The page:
CISPA, the ill-conceived piece of US legislation on information sharing and cybersecurity, is back. Yesterday, the Intelligence Committee of the US House of Representatives held a hearing on cybersecurity, under the banner of “Advanced Threats Facing Our Nation.” The committee, chaired by Republican congressman Mike Rogers, heard testimony from representatives of the financial, energy, corporate, and security industries. No representative of the civil liberties or privacy community was invited to testify.
Rogers and Dutch Ruppersberger, the ranking Democratic congressman on the committee, used the hearing to advocated for their co-sponsored and recently reintroduced Cyber Intelligence Sharing and Protection Act, or CISPA, while largely glossing over the concerns of privacy and civil liberties advocates. Arguing that the cybersecurity threats were both imminent and catastrophic, the assembled experts–hand picked by Rogers and Ruppersberger–testified for the need for the bill, which grants broad information sharing powers from the private sector to government agencies.
Throughout the hearing, Rogers and Ruppersberger defended the bill as strong on privacy and civil liberties, a position that is directly at odds with the analysis offered by US civil liberties and privacy groups, including the ACLU and EFF. Without inviting any privacy expert to testify, Rogers dismissed the concerns of the collective civil liberties community, stating, “I think candidly, there’s this huge gap between what they think what happens and what happens,” a view echoed by the assembled industry representatives, who repeatedly asserted no personally identifiable information would be shared.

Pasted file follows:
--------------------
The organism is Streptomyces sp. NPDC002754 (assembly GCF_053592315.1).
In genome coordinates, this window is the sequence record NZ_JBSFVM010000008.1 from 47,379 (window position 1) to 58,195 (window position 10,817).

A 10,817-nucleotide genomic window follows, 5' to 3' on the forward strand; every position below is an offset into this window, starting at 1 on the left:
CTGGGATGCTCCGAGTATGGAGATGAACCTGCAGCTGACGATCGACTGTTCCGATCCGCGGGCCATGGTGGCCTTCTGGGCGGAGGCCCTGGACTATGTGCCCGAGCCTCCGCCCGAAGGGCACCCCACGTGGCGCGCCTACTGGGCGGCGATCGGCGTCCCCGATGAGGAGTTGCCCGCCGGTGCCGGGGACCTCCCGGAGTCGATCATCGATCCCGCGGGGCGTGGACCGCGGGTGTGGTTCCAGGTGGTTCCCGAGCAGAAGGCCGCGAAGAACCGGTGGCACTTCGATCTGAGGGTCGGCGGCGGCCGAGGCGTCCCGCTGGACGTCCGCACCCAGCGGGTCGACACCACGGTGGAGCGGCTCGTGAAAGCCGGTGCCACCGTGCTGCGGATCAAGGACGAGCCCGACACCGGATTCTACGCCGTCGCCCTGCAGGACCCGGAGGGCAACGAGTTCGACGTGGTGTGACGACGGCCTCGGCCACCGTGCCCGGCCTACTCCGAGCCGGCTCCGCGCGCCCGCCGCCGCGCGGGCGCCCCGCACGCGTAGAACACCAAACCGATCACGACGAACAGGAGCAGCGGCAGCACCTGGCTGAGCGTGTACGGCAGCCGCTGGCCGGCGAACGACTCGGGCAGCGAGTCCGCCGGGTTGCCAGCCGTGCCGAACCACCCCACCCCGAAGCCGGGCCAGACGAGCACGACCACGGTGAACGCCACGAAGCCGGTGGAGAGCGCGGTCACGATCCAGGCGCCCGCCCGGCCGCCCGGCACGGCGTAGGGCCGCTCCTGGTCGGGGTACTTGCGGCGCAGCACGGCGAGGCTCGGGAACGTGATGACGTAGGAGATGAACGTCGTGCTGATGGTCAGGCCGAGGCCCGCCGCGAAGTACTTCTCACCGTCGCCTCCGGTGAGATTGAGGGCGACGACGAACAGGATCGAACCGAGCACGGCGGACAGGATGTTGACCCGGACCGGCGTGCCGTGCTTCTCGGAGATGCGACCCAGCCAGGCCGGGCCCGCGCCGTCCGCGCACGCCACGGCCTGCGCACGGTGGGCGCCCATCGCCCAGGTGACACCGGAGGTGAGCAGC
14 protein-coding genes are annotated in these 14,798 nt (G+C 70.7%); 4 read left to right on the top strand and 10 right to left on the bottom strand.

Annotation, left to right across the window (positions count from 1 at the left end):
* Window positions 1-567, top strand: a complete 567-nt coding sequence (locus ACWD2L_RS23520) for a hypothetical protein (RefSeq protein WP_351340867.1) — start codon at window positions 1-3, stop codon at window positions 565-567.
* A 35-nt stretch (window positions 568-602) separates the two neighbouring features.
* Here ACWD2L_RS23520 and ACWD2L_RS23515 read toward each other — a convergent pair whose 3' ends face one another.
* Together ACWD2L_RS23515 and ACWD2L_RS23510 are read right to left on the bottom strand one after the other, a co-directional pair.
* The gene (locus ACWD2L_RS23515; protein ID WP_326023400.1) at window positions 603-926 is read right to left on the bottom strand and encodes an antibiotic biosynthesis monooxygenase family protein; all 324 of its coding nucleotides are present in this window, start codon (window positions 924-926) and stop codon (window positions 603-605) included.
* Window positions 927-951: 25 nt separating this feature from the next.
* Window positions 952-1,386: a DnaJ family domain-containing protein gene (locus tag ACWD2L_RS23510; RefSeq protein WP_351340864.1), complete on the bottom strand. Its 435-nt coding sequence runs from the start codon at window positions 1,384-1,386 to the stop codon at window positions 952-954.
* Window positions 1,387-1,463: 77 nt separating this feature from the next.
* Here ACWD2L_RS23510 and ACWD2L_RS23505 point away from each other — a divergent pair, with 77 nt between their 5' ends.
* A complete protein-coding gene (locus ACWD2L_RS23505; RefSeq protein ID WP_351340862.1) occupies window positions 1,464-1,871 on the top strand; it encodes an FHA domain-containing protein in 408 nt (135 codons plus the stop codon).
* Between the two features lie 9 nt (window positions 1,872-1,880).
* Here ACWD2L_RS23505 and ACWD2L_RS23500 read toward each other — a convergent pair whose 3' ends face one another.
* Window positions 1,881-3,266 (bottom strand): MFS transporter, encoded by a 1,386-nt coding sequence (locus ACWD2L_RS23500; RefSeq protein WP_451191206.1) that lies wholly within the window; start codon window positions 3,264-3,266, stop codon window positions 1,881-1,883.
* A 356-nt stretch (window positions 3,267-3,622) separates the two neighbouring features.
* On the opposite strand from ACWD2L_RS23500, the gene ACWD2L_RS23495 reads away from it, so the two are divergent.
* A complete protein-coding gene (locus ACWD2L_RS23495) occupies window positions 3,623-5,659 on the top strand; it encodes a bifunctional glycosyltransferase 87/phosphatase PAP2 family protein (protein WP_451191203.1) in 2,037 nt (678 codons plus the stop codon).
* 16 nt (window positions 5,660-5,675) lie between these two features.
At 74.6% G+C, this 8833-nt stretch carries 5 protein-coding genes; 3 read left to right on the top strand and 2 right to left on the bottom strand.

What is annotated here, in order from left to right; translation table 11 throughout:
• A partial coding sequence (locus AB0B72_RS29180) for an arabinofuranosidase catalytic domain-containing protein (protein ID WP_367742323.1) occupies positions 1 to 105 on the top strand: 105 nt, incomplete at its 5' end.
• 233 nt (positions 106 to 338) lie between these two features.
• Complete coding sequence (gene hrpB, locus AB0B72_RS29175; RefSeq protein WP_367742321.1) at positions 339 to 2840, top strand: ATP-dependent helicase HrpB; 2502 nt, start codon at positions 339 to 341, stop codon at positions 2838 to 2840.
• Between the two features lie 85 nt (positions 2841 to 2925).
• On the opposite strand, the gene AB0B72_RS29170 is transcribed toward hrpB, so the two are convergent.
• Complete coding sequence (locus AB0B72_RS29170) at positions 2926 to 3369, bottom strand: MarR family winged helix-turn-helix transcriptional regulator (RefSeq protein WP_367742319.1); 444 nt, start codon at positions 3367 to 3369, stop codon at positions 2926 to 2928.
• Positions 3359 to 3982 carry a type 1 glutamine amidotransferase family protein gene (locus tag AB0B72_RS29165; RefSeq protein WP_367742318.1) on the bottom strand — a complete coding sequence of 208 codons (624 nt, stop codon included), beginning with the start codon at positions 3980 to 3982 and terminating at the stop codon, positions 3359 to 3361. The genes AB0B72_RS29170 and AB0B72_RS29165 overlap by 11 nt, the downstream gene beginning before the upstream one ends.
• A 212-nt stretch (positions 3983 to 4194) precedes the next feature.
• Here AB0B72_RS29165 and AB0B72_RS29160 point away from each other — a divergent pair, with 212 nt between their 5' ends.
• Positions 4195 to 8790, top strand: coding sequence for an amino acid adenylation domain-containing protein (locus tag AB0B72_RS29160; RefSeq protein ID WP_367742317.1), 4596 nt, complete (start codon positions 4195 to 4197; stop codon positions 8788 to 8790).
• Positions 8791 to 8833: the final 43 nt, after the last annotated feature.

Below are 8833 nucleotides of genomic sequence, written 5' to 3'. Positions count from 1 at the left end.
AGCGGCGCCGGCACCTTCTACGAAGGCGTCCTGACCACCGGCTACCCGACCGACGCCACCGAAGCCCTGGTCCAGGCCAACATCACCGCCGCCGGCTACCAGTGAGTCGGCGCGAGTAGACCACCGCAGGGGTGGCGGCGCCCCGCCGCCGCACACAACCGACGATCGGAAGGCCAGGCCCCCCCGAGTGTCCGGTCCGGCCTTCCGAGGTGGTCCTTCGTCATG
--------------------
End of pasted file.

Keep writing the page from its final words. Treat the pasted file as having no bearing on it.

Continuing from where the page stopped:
Democratic congressman Adam Schiff pushed back on these statements, asking whether industry participants in the proposed information sharing program would take further steps to protect privacy. Schiff, who voted against CISPA on the floor of the house last year, announced after the hearing that was considering proposing a set of privacy-enhancing amendments. However, his intention to model them on 2012’s flawed proposed Senate cybersecurity legislation raised questions as to whether those amendments would go nearly far enough.
Last year, the Obama administration threatened to veto the original CISPA, citing significant privacy concerns. So far, the White House has refused to say whether it would offer a similar veto threat, citing a policy of not commenting on legislation under development–despite the fact that the reintroduced bill is identical to the one that failed in 2012.
Meanwhile, the White House has been busy on cybersecurity, issuing an executive order on Tuesday that directs information sharing on critical threats from government to the private sector. Although the order offers significantly better privacy protections than CISPA, Access believes it also raises concerns about transparency and the possibility of future information sharing from companies to government agencies.
On Tuesday night, President Obama used the annual State of the Union address to call for cybersecurity legislation, asking Congress to pass bipartisan “legislation to give our government a greater capacity to secure our networks and deter attacks.” This, along with statements from Ruppersberger that this latest effort includes ‘working with the White House,’ raises concerns that “CISPA 2.0” may get a pass this time around.